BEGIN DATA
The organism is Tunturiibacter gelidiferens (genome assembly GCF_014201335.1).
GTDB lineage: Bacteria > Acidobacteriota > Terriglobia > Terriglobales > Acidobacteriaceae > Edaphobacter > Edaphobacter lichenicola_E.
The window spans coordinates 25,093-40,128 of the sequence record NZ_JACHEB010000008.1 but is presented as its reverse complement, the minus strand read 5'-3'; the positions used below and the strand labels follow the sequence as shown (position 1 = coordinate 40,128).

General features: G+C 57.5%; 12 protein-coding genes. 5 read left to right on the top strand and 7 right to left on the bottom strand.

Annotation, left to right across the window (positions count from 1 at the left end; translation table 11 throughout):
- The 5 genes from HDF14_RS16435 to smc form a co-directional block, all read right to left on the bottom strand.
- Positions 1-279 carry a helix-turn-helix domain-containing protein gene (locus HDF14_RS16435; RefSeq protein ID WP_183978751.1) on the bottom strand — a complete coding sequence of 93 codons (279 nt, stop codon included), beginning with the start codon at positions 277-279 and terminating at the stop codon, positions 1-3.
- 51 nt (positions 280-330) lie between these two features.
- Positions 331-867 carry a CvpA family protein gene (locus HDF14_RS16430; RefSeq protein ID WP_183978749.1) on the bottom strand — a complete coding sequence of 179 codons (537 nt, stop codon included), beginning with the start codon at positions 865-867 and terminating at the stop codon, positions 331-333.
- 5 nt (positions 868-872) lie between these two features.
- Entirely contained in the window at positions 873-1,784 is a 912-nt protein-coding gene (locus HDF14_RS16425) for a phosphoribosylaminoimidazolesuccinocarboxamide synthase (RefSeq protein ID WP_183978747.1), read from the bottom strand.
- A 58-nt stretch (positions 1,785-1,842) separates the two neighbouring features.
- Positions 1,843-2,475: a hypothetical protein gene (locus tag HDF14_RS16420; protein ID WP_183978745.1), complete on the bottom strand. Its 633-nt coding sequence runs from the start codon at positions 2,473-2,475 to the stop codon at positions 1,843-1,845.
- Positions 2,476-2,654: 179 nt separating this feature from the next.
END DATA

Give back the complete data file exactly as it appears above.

The organism is Tunturiibacter gelidiferens (genome assembly GCF_014201335.1).
GTDB lineage: Bacteria > Acidobacteriota > Terriglobia > Terriglobales > Acidobacteriaceae > Edaphobacter > Edaphobacter lichenicola_E.
The window spans coordinates 25,093-40,128 of the sequence record NZ_JACHEB010000008.1 but is presented as its reverse complement, the minus strand read 5'-3'; the positions used below and the strand labels follow the sequence as shown (position 1 = coordinate 40,128).

General features: G+C 57.5%; 12 protein-coding genes. 5 read left to right on the top strand and 7 right to left on the bottom strand.

Annotation, left to right across the window (positions count from 1 at the left end; translation table 11 throughout):
- The 5 genes from HDF14_RS16435 to smc form a co-directional block, all read right to left on the bottom strand.
- Positions 1-279 carry a helix-turn-helix domain-containing protein gene (locus HDF14_RS16435; RefSeq protein ID WP_183978751.1) on the bottom strand — a complete coding sequence of 93 codons (279 nt, stop codon included), beginning with the start codon at positions 277-279 and terminating at the stop codon, positions 1-3.
- 51 nt (positions 280-330) lie between these two features.
- Positions 331-867 carry a CvpA family protein gene (locus HDF14_RS16430; RefSeq protein ID WP_183978749.1) on the bottom strand — a complete coding sequence of 179 codons (537 nt, stop codon included), beginning with the start codon at positions 865-867 and terminating at the stop codon, positions 331-333.
- 5 nt (positions 868-872) lie between these two features.
- Entirely contained in the window at positions 873-1,784 is a 912-nt protein-coding gene (locus HDF14_RS16425) for a phosphoribosylaminoimidazolesuccinocarboxamide synthase (RefSeq protein ID WP_183978747.1), read from the bottom strand.
- A 58-nt stretch (positions 1,785-1,842) separates the two neighbouring features.
- Positions 1,843-2,475: a hypothetical protein gene (locus tag HDF14_RS16420; protein ID WP_183978745.1), complete on the bottom strand. Its 633-nt coding sequence runs from the start codon at positions 2,473-2,475 to the stop codon at positions 1,843-1,845.
- Positions 2,476-2,654: 179 nt separating this feature from the next.